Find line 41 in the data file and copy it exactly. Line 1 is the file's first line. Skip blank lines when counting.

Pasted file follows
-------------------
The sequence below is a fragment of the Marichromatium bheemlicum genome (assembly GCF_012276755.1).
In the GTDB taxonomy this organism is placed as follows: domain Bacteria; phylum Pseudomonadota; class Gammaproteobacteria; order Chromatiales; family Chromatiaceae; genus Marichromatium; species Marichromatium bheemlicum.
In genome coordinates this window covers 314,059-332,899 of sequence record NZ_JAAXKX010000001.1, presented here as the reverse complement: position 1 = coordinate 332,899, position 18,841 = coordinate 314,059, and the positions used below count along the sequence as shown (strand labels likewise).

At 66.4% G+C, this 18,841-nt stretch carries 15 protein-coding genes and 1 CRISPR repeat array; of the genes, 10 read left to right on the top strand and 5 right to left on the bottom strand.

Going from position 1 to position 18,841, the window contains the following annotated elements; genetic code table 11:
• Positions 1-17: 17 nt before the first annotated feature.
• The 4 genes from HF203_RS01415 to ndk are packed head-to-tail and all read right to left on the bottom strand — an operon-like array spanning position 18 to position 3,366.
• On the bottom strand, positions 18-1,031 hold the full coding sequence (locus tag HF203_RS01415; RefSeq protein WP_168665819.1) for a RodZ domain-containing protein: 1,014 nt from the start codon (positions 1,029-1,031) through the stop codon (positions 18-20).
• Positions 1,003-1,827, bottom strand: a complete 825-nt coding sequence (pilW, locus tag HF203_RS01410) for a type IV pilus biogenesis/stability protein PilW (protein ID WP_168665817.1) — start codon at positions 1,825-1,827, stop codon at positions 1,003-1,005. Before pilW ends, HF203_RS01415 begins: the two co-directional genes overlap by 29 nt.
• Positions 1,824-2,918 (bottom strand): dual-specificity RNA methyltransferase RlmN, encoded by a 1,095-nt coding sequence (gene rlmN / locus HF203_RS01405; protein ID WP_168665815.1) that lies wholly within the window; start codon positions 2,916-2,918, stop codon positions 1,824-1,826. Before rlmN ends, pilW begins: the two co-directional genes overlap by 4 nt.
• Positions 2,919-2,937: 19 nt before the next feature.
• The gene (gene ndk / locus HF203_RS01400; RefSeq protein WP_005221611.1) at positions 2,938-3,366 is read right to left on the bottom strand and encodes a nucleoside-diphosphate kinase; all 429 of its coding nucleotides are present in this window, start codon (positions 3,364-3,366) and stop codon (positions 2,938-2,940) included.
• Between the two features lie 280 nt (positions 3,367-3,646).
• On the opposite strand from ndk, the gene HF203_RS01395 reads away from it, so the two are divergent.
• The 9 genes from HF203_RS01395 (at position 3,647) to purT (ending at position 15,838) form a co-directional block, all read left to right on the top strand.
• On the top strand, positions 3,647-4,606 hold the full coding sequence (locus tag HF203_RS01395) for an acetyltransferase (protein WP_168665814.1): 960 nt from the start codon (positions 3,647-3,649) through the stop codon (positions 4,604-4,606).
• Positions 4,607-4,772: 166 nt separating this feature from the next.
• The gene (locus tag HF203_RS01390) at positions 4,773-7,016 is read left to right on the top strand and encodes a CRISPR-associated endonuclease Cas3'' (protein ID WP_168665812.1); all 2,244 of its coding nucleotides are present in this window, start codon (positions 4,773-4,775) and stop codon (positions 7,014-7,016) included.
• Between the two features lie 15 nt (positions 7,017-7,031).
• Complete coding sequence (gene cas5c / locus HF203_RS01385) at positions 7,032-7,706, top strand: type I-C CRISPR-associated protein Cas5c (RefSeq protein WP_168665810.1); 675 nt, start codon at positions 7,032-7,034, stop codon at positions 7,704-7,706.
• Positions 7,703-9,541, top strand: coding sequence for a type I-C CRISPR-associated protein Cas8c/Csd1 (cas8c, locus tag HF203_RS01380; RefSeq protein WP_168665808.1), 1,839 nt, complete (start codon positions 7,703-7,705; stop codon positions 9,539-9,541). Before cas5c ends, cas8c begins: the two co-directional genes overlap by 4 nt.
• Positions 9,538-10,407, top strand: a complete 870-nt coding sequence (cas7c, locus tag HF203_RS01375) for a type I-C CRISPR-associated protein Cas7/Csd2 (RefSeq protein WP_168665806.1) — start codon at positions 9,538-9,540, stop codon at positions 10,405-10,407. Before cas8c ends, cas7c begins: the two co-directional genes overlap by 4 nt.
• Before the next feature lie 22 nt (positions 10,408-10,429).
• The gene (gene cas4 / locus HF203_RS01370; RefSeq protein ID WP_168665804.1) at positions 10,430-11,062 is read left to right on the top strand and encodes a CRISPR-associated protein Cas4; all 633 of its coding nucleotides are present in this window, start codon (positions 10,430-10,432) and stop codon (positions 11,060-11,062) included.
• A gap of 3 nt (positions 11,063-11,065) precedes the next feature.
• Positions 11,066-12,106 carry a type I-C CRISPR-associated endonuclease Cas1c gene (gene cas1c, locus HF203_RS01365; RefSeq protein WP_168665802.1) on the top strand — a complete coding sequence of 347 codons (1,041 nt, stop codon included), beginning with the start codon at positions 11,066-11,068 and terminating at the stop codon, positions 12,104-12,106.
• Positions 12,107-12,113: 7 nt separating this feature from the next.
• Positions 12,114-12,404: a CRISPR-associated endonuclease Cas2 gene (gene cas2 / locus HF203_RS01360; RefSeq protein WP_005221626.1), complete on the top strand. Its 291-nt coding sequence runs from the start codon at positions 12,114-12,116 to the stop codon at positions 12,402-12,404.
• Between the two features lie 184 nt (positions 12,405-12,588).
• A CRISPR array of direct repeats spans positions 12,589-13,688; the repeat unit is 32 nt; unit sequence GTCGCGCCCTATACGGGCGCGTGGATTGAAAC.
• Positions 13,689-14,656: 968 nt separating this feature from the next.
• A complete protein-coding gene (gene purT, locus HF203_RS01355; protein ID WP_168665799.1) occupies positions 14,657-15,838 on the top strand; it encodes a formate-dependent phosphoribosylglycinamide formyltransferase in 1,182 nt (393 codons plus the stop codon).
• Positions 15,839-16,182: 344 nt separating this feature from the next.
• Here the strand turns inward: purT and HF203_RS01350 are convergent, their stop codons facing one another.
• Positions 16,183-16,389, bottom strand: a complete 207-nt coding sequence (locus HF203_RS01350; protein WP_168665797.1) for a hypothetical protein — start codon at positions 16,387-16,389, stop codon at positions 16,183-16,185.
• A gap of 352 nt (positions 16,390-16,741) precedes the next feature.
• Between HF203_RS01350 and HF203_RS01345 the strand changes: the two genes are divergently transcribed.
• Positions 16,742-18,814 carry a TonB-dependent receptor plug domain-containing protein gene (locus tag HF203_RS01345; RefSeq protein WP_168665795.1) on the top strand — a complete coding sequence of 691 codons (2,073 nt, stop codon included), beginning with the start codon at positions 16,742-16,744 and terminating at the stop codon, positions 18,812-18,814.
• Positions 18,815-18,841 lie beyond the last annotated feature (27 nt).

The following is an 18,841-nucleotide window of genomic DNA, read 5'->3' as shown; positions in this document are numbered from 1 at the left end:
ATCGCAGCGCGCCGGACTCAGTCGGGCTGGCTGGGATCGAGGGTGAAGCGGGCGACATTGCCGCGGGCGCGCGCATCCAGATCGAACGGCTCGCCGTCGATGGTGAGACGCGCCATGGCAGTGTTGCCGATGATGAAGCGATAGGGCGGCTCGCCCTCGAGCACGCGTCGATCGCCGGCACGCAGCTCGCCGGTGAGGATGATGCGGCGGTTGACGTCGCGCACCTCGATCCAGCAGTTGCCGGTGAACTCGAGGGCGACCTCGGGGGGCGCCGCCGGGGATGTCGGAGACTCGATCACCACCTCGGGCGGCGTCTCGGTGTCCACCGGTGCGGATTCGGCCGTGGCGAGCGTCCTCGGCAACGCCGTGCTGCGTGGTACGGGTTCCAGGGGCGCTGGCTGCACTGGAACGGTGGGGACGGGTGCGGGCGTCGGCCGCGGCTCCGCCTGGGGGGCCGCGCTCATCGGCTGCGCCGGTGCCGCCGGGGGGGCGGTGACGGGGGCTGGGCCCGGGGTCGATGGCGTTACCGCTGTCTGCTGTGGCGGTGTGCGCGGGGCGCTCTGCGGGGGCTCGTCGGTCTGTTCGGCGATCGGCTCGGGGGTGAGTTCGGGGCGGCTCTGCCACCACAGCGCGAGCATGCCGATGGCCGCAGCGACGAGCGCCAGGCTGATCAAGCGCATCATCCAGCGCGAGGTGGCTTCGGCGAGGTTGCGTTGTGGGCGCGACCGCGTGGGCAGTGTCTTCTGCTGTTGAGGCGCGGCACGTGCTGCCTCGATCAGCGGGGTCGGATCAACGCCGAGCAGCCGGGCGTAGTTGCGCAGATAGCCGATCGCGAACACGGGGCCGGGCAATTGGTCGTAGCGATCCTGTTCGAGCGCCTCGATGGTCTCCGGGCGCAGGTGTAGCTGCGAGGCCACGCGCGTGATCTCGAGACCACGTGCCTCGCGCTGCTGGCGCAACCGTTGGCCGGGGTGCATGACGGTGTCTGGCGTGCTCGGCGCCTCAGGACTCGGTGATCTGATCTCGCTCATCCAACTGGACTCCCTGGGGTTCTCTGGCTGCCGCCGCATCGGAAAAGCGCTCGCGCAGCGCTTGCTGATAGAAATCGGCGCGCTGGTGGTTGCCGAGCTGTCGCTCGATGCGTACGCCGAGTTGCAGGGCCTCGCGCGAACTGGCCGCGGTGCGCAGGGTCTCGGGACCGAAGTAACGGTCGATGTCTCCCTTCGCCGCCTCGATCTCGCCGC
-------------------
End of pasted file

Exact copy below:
ATCGCAGCGCGCCGGACTCAGTCGGGCTGGCTGGGATCGAGGGTGAAGCGGGCGACATTGCCGCGGGCGCGCGCATCCAGATCGAACGGCTCGCCGTCGATGGTGAGACGCGCCATGGCAGTGTTGCCGATGATGAAGCGATAGGGCGGCTCGCCCTCGAGCACGCGTCGATCGCCGGCACGCAGCTCGCCGGTGAGGATGATGCGGCGGTTGACGTCGCGCACCTCGATCCAGCAGTTGCCGGTGAACTCGAGGGCGACCTCGGGGGGCGCCGCCGGGGATGTCGGAGACTCGATCACCACCTCGGGCGGCGTCTCGGTGTCCACCGGTGCGGATTCGGCCGTGGCGAGCGTCCTCGGCAACGCCGTGCTGCGTGGTACGGGTTCCAGGGGCGCTGGCTGCACTGGAACGGTGGGGACGGGTGCGGGCGTCGGCCGCGGCTCCGCCTGGGGGGCCGCGCTCATCGGCTGCGCCGGTGCCGCCGGGGGGGCGGTGACGGGGGCTGGGCCCGGGGTCGATGGCGTTACCGCTGTCTGCTGTGGCGGTGTGCGCGGGGCGCTCTGCGGGGGCTCGTCGGTCTGTTCGGCGATCGGCTCGGGGGTGAGTTCGGGGCGGCTCTGCCACCACAGCGCGAGCATGCCGATGGCCGCAGCGACGAGCGCCAGGCTGATCAAGCGCATCATCCAGCGCGAGGTGGCTTCGGCGAGGTTGCGTTGTGGGCGCGACCGCGTGGGCAGTGTCTTCTGCTGTTGAGGCGCGGCACGTGCTGCCTCGATCAGCGGGGTCGGATCAACGCCGAGCAGCCGGGCGTAGTTGCGCAGATAGCCGATCGCGAACACGGGGCCGGGCAATTGGTCGTAGCGATCCTGTTCGAGCGCCTCGATGGTCTCCGGGCGCAGGTGTAGCTGCGAGGCCACGCGCGTGATCTCGAGACCACGTGCCTCGCGCTGCTGGCGCAACCGTTGGCCGGGGTGCATGACGGTGTCTGGCGTGCTCGGCGCCTCAGGACTCGGTGATCTGATCTCGCTCATCCAACTGGACTCCCTGGGGTTCTCTGGCTGCCGCCGCATCGGAAAAGCGCTCGCGCAGCGCTTGCTGATAGAAATCGGCGCGCTGGTGGTTGCCGAGCTGTCGCTCGATGCGTACGCCGAGTTGCAGGGCCTCGCGCGAACTGGCCGCGGTGCGCAGGGTCTCGGGACCGAAGTAACGGTCGATGTCTCCCTTCGCCGCCTCGATCTCGCCGC